Written By ESR News Blog Editor Thomas Ahearn
A disturbing story about a worker who compiled a lengthy criminal record over decades “including embezzlement, unlawful imprisonment, domestic abuse, and rape” while working on and off for the same company serves as “a cautionary tale” on why employers should always “conduct a thorough background check” on each and every potential employee, according to an article from Workforce Magazine.
The article ‘A Cautionary Tale on Why We Background Check Employees’ describes how three women filed a negligent hiring lawsuit against the Scott Fetzer Co. (doing business as “The Kirby Company”), Crantz Development (a factory distributor of Fetzer-manufactured Kirby vacuums), and John Fields in 2013, claiming that Fields had sexually assaulted them “on numerous occasions” between 2012 and 2013.
In their civil lawsuit, the women claimed that “Fetzer and Crantz were negligent in hiring Fields and allowing him to go on sales trips with them” and also asserted “Fetzer alone for negligently failing to take appropriate precautions to prevent its independent contractors from hiring employees like Fields, and for negligent supervision of its independent distributor in its hiring practices,” the article states.
The women claimed “Kirby conducted a limited background check on Fields, which showed that Fields had lied about his prior criminal record” and also alleged if “Kirby conducted a national search instead of a regional search, it would have discovered his criminal record was much more substantial than he disclosed (including rape).” Instead, Kirby approved Fields to be a Distributor Trainee, according to the article.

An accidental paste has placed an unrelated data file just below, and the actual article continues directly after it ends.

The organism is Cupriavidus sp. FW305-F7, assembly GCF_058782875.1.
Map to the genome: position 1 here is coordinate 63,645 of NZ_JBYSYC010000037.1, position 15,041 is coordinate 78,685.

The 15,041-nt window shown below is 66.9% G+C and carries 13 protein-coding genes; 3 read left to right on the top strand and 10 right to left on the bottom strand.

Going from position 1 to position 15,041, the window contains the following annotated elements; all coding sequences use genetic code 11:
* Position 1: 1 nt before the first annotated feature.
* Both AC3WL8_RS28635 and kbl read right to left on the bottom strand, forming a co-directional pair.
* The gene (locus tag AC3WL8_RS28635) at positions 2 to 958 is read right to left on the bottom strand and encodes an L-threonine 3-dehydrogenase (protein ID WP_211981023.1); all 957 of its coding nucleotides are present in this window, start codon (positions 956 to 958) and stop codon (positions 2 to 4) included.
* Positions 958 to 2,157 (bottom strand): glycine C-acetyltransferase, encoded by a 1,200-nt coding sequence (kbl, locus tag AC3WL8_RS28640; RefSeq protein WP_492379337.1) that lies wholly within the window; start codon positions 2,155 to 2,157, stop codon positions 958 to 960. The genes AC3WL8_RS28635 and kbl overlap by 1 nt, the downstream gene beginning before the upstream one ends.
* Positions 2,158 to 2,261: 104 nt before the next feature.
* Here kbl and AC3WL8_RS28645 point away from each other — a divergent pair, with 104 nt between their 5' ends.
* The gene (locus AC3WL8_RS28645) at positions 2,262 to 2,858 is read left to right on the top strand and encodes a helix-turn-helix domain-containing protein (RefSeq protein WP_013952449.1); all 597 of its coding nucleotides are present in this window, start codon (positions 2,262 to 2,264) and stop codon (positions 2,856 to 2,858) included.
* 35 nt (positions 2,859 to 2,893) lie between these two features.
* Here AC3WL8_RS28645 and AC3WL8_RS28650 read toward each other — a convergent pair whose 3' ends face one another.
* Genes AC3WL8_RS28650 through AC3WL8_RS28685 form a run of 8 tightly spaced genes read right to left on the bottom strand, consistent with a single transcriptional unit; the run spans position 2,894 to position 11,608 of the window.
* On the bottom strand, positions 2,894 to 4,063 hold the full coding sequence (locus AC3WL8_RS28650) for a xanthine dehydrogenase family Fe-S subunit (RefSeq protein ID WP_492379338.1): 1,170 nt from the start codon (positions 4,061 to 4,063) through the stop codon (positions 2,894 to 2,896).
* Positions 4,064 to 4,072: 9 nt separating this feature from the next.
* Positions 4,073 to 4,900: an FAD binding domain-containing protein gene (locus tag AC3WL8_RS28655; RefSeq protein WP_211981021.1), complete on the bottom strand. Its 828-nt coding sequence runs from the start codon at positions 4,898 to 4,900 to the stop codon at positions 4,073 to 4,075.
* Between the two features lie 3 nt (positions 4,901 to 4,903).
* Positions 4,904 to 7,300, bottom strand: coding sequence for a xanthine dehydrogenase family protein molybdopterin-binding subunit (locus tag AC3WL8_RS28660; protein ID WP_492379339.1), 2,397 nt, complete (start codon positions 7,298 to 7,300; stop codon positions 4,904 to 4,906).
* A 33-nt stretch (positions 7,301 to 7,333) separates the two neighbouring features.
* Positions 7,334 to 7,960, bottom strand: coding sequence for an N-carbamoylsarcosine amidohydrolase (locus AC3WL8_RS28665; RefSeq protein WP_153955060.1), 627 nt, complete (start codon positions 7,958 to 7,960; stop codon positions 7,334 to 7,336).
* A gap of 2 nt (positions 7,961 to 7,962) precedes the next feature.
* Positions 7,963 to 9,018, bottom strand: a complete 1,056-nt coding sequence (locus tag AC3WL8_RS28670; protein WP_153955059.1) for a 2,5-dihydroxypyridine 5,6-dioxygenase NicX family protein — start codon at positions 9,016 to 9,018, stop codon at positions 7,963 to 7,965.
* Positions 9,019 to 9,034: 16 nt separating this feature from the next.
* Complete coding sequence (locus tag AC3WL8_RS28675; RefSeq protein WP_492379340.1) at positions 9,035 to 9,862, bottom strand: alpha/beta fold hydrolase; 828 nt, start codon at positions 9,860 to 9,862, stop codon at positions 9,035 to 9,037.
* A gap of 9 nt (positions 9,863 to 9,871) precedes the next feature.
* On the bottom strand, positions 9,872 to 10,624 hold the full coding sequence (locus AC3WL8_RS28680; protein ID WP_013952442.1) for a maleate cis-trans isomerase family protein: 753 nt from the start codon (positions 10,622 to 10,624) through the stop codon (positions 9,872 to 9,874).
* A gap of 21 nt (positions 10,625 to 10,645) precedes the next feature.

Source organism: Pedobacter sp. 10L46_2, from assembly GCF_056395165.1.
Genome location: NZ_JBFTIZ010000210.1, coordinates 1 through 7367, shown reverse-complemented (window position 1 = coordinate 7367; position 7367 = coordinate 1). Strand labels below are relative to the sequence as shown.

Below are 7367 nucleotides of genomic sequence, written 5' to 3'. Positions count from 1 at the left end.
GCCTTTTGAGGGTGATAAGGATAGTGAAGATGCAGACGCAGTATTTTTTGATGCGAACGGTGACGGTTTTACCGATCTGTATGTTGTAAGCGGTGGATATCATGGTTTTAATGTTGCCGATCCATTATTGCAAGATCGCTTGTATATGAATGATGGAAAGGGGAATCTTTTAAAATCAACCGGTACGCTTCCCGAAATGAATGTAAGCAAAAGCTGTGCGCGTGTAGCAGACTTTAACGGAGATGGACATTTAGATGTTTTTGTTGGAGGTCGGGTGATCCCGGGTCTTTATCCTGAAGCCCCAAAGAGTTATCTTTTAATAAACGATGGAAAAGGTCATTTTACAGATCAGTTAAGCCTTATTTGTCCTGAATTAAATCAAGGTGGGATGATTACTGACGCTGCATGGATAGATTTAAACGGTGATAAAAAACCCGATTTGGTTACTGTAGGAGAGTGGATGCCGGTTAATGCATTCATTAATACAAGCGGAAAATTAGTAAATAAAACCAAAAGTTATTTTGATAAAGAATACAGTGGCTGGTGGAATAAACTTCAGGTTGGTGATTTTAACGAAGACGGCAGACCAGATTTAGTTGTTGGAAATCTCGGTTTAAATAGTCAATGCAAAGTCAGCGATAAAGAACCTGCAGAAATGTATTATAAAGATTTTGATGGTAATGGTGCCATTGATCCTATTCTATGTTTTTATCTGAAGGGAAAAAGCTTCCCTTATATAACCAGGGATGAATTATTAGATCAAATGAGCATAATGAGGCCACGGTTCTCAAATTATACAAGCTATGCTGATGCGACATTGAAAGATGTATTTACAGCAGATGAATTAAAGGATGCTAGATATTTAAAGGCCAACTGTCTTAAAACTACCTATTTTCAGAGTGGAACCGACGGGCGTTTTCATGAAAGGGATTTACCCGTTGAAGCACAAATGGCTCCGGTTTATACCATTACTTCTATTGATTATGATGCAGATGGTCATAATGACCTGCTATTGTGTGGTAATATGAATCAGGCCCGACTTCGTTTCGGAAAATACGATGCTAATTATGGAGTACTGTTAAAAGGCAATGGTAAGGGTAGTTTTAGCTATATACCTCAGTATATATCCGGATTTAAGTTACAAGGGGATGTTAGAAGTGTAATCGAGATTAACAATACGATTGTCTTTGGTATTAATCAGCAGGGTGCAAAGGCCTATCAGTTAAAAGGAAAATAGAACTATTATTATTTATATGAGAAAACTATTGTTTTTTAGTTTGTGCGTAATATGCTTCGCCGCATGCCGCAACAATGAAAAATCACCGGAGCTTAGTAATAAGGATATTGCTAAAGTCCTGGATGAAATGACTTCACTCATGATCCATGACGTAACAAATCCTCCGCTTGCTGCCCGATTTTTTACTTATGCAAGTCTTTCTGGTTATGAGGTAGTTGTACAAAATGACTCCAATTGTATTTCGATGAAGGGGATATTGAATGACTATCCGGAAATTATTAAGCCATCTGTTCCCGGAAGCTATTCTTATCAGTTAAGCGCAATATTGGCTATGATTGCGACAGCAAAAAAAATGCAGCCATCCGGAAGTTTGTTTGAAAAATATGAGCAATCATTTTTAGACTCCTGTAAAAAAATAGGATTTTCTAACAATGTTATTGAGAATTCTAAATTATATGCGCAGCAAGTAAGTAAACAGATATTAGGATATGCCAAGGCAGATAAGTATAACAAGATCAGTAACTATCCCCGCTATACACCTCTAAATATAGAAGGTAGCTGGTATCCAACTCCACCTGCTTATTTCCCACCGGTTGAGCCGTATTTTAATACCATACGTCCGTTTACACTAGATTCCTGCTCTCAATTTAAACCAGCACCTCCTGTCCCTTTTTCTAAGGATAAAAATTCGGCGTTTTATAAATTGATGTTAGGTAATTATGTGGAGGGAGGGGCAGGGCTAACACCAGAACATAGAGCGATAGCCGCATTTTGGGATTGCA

The women also claimed that when Fields applied to become a Factory Distributor, he “again lied about his criminal record and Kirby again learned of his criminal record” and “Kirby approved Fields’ application” despite again learning about his criminal past. In the following years, Fields allegedly committed crimes including “forcible rape, first degree domestic violence, unlawful imprisonment, and assault,” the article states.
Kirby terminated Fields while he was awaiting trial in the forcible rape case when the company learned that he had defrauded elderly customers. However, Kirby rehired Fields to sell vacuums again after his release from prison in February 2012 and it “was during this period of employment that he sexually assaulted” the three women who subsequently filed a negligent hiring lawsuit, according to the article.
The author of the article, Jon Hyman, “pulled these horrible facts” from the case of The Scott Fetzer Co. v. Great Am. Ins. Co., which he described as “an insurance coverage dispute relating to the long-since-resolved underlying claims” brought by the three women. The complete article is available on Workforce.com at www.workforce.com/2019/05/02/a-cautionary-tale-on-why-we-background-check-employees/.
“When an employer fails to exercise due diligence and a person is harmed by an employee, that employer can be sued. The name of the legal action is called negligent hiring, sometimes referred to as the negligent hiring doctrine,” according to Attorney Lester Rosen, the founder and Chief Executive Officer (CEO) of Employment Screening Resources® (ESR), and the author of ‘The Safe Hiring Manual.’
“If an employer hires someone who they knew – or in the exercise of reasonable care should have known – was dangerous, dishonest, unfit, or unqualified for the position… then the employer can be sued for negligent hiring,” wrote Rosen, who also explained that along with negligent hiring that employers can be sued for negligent retention, negligent supervision, and negligent promotion.
Employment Screening Resources® (ESR) – a leading global background check provider – offers Criminal Records Searches that include County Court Searches, Statewide Criminal Searches, Federal Searches, ESR Criminal Insight, Sex Offender Registry Searches, Fingerprint Solutions, and International Criminal Records Searches. To learn more, visit www.esrcheck.com/Background-Checks/Criminal-Records-Search/.
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